definitions of the noun and the adjective form are not truly consistent with each other.
Interestingly, Christian commentators (preachers, teachers) generally use both words in
the sense of outside of time and endless.
Interpretative bias refers to translator bias. In translating scripture from the original
languages into another language, translators use words based on interpretation and
tradition of what they believe to be the meaning or intent behind the words; thus, their
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interpretative bias gets built into their translations based on the words and phrases they
use. The term is not meant to question the integrity or honesty of translators. It seems
that a certain amount of interpretative bias is inevitable and found in all translations.
Septuagint [LXX] is the Greek translation of Hebrew scripture, that is, the Greek version
of the Old Testament Hebrew text. Around 280 BC, 72 Jewish scholars translated their
Hebrew scripture into Greek. In so doing, they produced what could be called a Hebrew-
to-Greek lexicon, for they translated Hebrew words into Greek words. Consequently, a
Greek word was selected that best matched the meaning of a Hebrew word, and this set
the meaning of the Greek. Thus, when basing doctrine on the Greek, it is important to
know the Hebrew source word and its meaning. By the way, the writers of the New
Testament often quote the Old Testament based on the Septuagint .
Transliterated refers to writing or spelling words, etc. in the characters of another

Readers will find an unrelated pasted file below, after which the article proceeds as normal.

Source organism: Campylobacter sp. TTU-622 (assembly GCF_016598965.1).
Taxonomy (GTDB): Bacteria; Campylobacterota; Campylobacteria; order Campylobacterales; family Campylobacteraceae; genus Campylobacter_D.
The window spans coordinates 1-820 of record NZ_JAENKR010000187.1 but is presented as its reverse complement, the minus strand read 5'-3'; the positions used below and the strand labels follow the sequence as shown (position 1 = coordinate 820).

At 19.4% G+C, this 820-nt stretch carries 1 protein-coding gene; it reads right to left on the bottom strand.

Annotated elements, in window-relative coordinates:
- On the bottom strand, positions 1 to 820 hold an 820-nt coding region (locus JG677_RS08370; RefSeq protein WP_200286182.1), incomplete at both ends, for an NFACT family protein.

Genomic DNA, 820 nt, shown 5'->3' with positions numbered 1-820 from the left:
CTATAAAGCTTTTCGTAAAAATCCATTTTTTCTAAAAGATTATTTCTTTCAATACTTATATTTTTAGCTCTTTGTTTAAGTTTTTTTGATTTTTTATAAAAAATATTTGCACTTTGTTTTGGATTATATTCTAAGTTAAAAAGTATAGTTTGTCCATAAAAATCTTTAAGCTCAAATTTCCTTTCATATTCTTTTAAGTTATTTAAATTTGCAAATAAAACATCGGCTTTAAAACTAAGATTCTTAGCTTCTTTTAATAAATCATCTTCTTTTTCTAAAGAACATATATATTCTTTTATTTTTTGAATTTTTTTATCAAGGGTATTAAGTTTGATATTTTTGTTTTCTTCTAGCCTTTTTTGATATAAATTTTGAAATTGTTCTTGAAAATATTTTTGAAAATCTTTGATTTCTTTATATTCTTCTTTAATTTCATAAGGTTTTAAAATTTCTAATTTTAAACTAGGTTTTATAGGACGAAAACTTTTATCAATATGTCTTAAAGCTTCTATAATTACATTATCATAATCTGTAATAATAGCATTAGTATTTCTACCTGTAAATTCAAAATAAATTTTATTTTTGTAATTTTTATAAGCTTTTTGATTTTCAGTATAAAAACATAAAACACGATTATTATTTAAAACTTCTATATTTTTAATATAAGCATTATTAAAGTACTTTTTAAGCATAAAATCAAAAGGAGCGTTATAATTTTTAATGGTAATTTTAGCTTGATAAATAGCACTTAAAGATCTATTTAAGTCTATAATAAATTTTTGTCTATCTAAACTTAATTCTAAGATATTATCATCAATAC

alphabet that represent the same sound or sounds of the original language. For example,
aiōn is the transliterated word for the Greek word αίωυ, pronounced ahee-ohn .
Second , what follows does not challenge the concept that God is eternal in the absolute sense,
since, as far as we know, He is without beginning or end. Interestingly, as the Alpha and
Omega , Jesus said He is the beginning and the end (Revelation 21:6), which clearly places Him
in the dimension of time. The fact of the matter is that the ages (or, time) were created through
the Son, through whom He (God) made or constituted the ages or eons (Hebrews 1:2). So,
stating that God and His Son are eonian or in time does not take away from the fact that they
are also eternal or before time or the age(s) of man, as we know it and attempt to explain it.
Third , in the Greek, the word that most clearly means eternal is the transliterated word aidios ,
which means everlasting or eternal . The fact is Jesus never used this word; if He had used it,
then the points of this article would be null and void. However, aidios appears in the Greek text
only two times, Romans 1:20 and Jude 6. Surprisingly, scripture never associates aidios , which is
an adjective, with life . In the Greek, it never reads aidios zoe (life); instead, it always reads